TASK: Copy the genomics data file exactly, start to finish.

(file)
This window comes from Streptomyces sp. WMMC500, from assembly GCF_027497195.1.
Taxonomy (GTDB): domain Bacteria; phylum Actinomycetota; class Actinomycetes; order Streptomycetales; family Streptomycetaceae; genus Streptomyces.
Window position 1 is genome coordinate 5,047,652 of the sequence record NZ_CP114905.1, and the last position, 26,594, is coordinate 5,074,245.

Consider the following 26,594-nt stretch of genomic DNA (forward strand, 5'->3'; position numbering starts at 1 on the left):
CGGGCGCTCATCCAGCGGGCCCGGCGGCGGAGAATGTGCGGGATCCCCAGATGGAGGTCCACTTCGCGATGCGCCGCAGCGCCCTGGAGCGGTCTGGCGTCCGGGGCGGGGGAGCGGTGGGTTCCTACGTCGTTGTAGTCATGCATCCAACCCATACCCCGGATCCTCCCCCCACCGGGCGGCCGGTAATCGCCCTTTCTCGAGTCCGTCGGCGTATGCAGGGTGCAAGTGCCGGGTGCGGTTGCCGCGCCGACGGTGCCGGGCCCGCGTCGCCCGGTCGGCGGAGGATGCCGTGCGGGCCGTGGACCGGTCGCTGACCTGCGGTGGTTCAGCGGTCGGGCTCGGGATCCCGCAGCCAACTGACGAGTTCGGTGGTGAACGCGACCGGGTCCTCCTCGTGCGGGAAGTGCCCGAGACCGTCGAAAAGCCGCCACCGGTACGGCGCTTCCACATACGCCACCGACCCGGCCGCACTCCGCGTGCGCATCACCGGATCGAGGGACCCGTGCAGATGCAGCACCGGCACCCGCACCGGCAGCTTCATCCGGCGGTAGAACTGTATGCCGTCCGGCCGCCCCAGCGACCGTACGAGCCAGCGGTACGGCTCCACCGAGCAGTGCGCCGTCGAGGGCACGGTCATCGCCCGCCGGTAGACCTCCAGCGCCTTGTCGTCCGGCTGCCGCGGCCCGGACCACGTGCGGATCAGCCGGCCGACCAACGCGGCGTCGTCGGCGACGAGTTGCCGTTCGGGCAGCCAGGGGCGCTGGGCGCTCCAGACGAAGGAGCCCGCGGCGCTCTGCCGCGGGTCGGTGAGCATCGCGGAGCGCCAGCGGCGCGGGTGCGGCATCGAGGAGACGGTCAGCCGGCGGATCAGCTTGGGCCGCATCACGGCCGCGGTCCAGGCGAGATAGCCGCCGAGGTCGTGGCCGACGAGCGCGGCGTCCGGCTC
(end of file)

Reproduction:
This window comes from Streptomyces sp. WMMC500, from assembly GCF_027497195.1.
Taxonomy (GTDB): domain Bacteria; phylum Actinomycetota; class Actinomycetes; order Streptomycetales; family Streptomycetaceae; genus Streptomyces.
Window position 1 is genome coordinate 5,047,652 of the sequence record NZ_CP114905.1, and the last position, 26,594, is coordinate 5,074,245.

Consider the following 26,594-nt stretch of genomic DNA (forward strand, 5'->3'; position numbering starts at 1 on the left):
CGGGCGCTCATCCAGCGGGCCCGGCGGCGGAGAATGTGCGGGATCCCCAGATGGAGGTCCACTTCGCGATGCGCCGCAGCGCCCTGGAGCGGTCTGGCGTCCGGGGCGGGGGAGCGGTGGGTTCCTACGTCGTTGTAGTCATGCATCCAACCCATACCCCGGATCCTCCCCCCACCGGGCGGCCGGTAATCGCCCTTTCTCGAGTCCGTCGGCGTATGCAGGGTGCAAGTGCCGGGTGCGGTTGCCGCGCCGACGGTGCCGGGCCCGCGTCGCCCGGTCGGCGGAGGATGCCGTGCGGGCCGTGGACCGGTCGCTGACCTGCGGTGGTTCAGCGGTCGGGCTCGGGATCCCGCAGCCAACTGACGAGTTCGGTGGTGAACGCGACCGGGTCCTCCTCGTGCGGGAAGTGCCCGAGACCGTCGAAAAGCCGCCACCGGTACGGCGCTTCCACATACGCCACCGACCCGGCCGCACTCCGCGTGCGCATCACCGGATCGAGGGACCCGTGCAGATGCAGCACCGGCACCCGCACCGGCAGCTTCATCCGGCGGTAGAACTGTATGCCGTCCGGCCGCCCCAGCGACCGTACGAGCCAGCGGTACGGCTCCACCGAGCAGTGCGCCGTCGAGGGCACGGTCATCGCCCGCCGGTAGACCTCCAGCGCCTTGTCGTCCGGCTGCCGCGGCCCGGACCACGTGCGGATCAGCCGGCCGACCAACGCGGCGTCGTCGGCGACGAGTTGCCGTTCGGGCAGCCAGGGGCGCTGGGCGCTCCAGACGAAGGAGCCCGCGGCGCTCTGCCGCGGGTCGGTGAGCATCGCGGAGCGCCAGCGGCGCGGGTGCGGCATCGAGGAGACGGTCAGCCGGCGGATCAGCTTGGGCCGCATCACGGCCGCGGTCCAGGCGAGATAGCCGCCGAGGTCGTGGCCGACGAGCGCGGCGTCCGGCTC